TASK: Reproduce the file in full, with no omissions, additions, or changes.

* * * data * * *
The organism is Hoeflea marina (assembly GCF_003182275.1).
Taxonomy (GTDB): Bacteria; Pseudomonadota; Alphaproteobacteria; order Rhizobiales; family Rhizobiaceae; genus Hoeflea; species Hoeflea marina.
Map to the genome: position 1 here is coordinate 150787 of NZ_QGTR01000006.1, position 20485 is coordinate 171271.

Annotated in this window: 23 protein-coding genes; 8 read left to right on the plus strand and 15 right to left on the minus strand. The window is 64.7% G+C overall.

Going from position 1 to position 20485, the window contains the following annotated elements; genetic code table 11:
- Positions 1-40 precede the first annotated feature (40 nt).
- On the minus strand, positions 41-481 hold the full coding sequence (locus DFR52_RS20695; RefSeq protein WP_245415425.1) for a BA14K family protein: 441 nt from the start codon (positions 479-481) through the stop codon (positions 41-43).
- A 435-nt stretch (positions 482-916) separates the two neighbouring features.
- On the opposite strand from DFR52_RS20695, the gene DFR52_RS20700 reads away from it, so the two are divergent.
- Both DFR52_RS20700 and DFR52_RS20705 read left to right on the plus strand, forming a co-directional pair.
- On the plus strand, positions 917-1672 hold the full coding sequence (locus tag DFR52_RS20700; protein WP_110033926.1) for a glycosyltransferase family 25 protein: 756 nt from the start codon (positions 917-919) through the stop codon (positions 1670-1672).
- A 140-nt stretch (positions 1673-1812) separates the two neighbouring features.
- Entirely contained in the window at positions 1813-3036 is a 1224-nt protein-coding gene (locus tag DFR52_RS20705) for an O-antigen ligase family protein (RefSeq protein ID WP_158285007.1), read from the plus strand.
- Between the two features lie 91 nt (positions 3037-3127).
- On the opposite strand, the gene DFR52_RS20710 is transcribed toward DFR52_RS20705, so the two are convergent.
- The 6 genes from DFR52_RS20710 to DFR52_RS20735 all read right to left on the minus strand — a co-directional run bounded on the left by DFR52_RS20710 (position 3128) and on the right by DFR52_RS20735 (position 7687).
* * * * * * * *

The organism is Hoeflea marina (assembly GCF_003182275.1).
Taxonomy (GTDB): Bacteria; Pseudomonadota; Alphaproteobacteria; order Rhizobiales; family Rhizobiaceae; genus Hoeflea; species Hoeflea marina.
Map to the genome: position 1 here is coordinate 150787 of NZ_QGTR01000006.1, position 20485 is coordinate 171271.

Annotated in this window: 23 protein-coding genes; 8 read left to right on the plus strand and 15 right to left on the minus strand. The window is 64.7% G+C overall.

Going from position 1 to position 20485, the window contains the following annotated elements; genetic code table 11:
- Positions 1-40 precede the first annotated feature (40 nt).
- On the minus strand, positions 41-481 hold the full coding sequence (locus DFR52_RS20695; RefSeq protein WP_245415425.1) for a BA14K family protein: 441 nt from the start codon (positions 479-481) through the stop codon (positions 41-43).
- A 435-nt stretch (positions 482-916) separates the two neighbouring features.
- On the opposite strand from DFR52_RS20695, the gene DFR52_RS20700 reads away from it, so the two are divergent.
- Both DFR52_RS20700 and DFR52_RS20705 read left to right on the plus strand, forming a co-directional pair.
- On the plus strand, positions 917-1672 hold the full coding sequence (locus tag DFR52_RS20700; protein WP_110033926.1) for a glycosyltransferase family 25 protein: 756 nt from the start codon (positions 917-919) through the stop codon (positions 1670-1672).
- A 140-nt stretch (positions 1673-1812) separates the two neighbouring features.
- Entirely contained in the window at positions 1813-3036 is a 1224-nt protein-coding gene (locus tag DFR52_RS20705) for an O-antigen ligase family protein (RefSeq protein ID WP_158285007.1), read from the plus strand.
- Between the two features lie 91 nt (positions 3037-3127).
- On the opposite strand, the gene DFR52_RS20710 is transcribed toward DFR52_RS20705, so the two are convergent.
- The 6 genes from DFR52_RS20710 to DFR52_RS20735 all read right to left on the minus strand — a co-directional run bounded on the left by DFR52_RS20710 (position 3128) and on the right by DFR52_RS20735 (position 7687).